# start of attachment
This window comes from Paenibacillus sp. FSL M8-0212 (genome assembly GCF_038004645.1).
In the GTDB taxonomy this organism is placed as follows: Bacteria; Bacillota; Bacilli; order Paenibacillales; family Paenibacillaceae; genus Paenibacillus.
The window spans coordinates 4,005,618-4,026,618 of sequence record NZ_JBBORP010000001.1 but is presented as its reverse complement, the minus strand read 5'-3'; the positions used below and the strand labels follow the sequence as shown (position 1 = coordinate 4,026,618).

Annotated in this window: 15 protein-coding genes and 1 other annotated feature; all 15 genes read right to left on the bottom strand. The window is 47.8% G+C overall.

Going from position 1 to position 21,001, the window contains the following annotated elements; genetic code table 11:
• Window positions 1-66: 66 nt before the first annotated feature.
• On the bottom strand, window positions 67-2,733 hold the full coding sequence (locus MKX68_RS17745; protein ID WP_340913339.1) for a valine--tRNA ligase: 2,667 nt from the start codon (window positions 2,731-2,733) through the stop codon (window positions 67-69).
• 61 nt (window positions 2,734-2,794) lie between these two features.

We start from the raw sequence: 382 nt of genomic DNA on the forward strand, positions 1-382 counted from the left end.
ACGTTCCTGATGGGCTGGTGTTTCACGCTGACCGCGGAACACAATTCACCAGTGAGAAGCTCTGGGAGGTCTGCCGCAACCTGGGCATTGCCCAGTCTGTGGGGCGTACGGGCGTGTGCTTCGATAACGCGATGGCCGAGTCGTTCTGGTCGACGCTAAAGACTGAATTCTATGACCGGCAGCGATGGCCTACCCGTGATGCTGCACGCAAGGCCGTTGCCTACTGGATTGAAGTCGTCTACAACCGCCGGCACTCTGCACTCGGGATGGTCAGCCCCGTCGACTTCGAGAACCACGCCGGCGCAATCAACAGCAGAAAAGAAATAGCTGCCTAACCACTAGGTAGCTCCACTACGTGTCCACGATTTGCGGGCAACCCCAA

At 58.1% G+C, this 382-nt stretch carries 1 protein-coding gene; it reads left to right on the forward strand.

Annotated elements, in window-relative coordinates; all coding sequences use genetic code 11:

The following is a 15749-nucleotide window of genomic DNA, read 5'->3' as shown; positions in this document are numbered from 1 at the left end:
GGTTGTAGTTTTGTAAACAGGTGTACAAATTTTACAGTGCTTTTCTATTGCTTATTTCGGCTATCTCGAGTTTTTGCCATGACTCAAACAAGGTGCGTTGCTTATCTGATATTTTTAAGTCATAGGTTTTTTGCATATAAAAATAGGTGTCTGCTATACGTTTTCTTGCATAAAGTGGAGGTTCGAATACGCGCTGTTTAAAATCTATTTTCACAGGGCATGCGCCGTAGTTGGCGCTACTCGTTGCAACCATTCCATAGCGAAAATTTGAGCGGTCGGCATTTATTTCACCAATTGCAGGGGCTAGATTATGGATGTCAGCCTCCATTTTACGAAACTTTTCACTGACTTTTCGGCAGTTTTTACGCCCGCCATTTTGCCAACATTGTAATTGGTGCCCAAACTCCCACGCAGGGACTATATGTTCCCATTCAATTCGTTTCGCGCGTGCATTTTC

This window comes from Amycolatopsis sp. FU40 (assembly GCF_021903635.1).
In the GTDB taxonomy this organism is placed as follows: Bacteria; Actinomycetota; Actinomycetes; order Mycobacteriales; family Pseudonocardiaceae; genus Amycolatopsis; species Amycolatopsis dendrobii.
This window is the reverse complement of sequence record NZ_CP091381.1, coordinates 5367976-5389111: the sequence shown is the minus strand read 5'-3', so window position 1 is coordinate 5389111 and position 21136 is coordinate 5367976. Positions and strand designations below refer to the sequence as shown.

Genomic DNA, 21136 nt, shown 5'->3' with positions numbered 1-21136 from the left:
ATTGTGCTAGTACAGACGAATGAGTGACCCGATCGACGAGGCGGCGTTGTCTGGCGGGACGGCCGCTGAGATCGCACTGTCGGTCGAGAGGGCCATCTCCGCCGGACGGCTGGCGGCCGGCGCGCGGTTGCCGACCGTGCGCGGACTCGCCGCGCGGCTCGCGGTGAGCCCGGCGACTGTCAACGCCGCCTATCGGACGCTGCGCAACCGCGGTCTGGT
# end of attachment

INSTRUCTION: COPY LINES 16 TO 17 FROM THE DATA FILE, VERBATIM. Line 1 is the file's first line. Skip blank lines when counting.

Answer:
In the GTDB taxonomy this organism is placed as follows: Bacteria; Actinomycetota; Actinomycetes; order Mycobacteriales; family Pseudonocardiaceae; genus Amycolatopsis; species Amycolatopsis dendrobii.
This window is the reverse complement of sequence record NZ_CP091381.1, coordinates 5367976-5389111: the sequence shown is the minus strand read 5'-3', so window position 1 is coordinate 5389111 and position 21136 is coordinate 5367976. Positions and strand designations below refer to the sequence as shown.